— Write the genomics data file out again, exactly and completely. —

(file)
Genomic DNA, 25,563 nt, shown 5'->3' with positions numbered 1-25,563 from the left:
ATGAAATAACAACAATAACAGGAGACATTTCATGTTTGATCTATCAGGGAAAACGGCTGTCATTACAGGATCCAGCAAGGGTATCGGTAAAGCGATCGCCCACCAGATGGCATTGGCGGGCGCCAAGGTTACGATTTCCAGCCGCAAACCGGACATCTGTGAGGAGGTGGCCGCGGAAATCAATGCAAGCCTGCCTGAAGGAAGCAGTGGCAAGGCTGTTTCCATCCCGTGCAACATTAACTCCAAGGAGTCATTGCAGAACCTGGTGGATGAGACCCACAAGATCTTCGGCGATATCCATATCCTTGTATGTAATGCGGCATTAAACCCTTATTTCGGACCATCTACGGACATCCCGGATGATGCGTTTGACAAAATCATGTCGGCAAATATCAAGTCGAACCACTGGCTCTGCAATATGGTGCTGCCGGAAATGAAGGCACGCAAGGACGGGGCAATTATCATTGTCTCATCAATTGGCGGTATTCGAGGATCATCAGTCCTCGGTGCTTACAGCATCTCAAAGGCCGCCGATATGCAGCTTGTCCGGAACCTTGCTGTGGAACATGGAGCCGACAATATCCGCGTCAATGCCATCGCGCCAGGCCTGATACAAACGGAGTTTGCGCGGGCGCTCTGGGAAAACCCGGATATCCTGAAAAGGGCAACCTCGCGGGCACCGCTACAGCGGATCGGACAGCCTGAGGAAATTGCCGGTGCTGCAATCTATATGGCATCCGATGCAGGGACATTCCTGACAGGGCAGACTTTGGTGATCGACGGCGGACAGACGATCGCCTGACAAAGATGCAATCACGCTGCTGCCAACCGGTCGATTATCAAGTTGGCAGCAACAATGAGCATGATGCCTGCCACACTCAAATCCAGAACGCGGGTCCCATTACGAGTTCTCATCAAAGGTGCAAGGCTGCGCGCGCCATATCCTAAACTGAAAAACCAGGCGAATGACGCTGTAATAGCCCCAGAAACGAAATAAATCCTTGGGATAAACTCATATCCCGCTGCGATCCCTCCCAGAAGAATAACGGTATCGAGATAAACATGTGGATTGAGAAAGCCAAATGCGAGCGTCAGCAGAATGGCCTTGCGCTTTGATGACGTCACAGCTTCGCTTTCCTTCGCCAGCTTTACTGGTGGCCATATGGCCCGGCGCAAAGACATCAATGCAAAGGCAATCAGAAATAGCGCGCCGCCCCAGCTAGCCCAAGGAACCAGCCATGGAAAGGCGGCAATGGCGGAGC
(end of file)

Genomic DNA, 25,563 nt, shown 5'->3' with positions numbered 1-25,563 from the left:
ATGAAATAACAACAATAACAGGAGACATTTCATGTTTGATCTATCAGGGAAAACGGCTGTCATTACAGGATCCAGCAAGGGTATCGGTAAAGCGATCGCCCACCAGATGGCATTGGCGGGCGCCAAGGTTACGATTTCCAGCCGCAAACCGGACATCTGTGAGGAGGTGGCCGCGGAAATCAATGCAAGCCTGCCTGAAGGAAGCAGTGGCAAGGCTGTTTCCATCCCGTGCAACATTAACTCCAAGGAGTCATTGCAGAACCTGGTGGATGAGACCCACAAGATCTTCGGCGATATCCATATCCTTGTATGTAATGCGGCATTAAACCCTTATTTCGGACCATCTACGGACATCCCGGATGATGCGTTTGACAAAATCATGTCGGCAAATATCAAGTCGAACCACTGGCTCTGCAATATGGTGCTGCCGGAAATGAAGGCACGCAAGGACGGGGCAATTATCATTGTCTCATCAATTGGCGGTATTCGAGGATCATCAGTCCTCGGTGCTTACAGCATCTCAAAGGCCGCCGATATGCAGCTTGTCCGGAACCTTGCTGTGGAACATGGAGCCGACAATATCCGCGTCAATGCCATCGCGCCAGGCCTGATACAAACGGAGTTTGCGCGGGCGCTCTGGGAAAACCCGGATATCCTGAAAAGGGCAACCTCGCGGGCACCGCTACAGCGGATCGGACAGCCTGAGGAAATTGCCGGTGCTGCAATCTATATGGCATCCGATGCAGGGACATTCCTGACAGGGCAGACTTTGGTGATCGACGGCGGACAGACGATCGCCTGACAAAGATGCAATCACGCTGCTGCCAACCGGTCGATTATCAAGTTGGCAGCAACAATGAGCATGATGCCTGCCACACTCAAATCCAGAACGCGGGTCCCATTACGAGTTCTCATCAAAGGTGCAAGGCTGCGCGCGCCATATCCTAAACTGAAAAACCAGGCGAATGACGCTGTAATAGCCCCAGAAACGAAATAAATCCTTGGGATAAACTCATATCCCGCTGCGATCCCTCCCAGAAGAATAACGGTATCGAGATAAACATGTGGATTGAGAAAGCCAAATGCGAGCGTCAGCAGAATGGCCTTGCGCTTTGATGACGTCACAGCTTCGCTTTCCTTCGCCAGCTTTACTGGTGGCCATATGGCCCGGCGCAAAGACATCAATGCAAAGGCAATCAGAAATAGCGCGCCGCCCCAGCTAGCCCAAGGAACCAGCCATGGAAAGGCGGCAATGGCGGAGC